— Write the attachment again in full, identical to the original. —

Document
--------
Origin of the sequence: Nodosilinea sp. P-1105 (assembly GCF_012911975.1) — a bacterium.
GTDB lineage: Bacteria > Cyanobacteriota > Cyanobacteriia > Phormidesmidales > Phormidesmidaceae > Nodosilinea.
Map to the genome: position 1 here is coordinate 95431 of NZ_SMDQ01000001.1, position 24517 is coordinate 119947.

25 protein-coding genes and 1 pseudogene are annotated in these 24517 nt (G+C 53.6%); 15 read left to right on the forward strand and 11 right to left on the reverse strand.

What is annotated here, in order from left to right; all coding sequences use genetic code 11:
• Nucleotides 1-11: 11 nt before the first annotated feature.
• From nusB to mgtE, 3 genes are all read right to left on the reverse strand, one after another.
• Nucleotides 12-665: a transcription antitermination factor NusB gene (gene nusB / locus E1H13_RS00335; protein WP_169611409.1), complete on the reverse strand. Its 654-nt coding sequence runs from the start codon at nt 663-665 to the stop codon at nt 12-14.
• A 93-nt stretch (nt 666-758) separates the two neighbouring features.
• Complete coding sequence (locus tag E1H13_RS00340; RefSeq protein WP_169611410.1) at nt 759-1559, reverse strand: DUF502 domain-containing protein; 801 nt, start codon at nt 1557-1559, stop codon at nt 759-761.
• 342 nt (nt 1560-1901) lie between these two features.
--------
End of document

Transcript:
Origin of the sequence: Nodosilinea sp. P-1105 (assembly GCF_012911975.1) — a bacterium.
GTDB lineage: Bacteria > Cyanobacteriota > Cyanobacteriia > Phormidesmidales > Phormidesmidaceae > Nodosilinea.
Map to the genome: position 1 here is coordinate 95431 of NZ_SMDQ01000001.1, position 24517 is coordinate 119947.

25 protein-coding genes and 1 pseudogene are annotated in these 24517 nt (G+C 53.6%); 15 read left to right on the forward strand and 11 right to left on the reverse strand.

What is annotated here, in order from left to right; all coding sequences use genetic code 11:
• Nucleotides 1-11: 11 nt before the first annotated feature.
• From nusB to mgtE, 3 genes are all read right to left on the reverse strand, one after another.
• Nucleotides 12-665: a transcription antitermination factor NusB gene (gene nusB / locus E1H13_RS00335; protein WP_169611409.1), complete on the reverse strand. Its 654-nt coding sequence runs from the start codon at nt 663-665 to the stop codon at nt 12-14.
• A 93-nt stretch (nt 666-758) separates the two neighbouring features.
• Complete coding sequence (locus tag E1H13_RS00340; RefSeq protein WP_169611410.1) at nt 759-1559, reverse strand: DUF502 domain-containing protein; 801 nt, start codon at nt 1557-1559, stop codon at nt 759-761.
• 342 nt (nt 1560-1901) lie between these two features.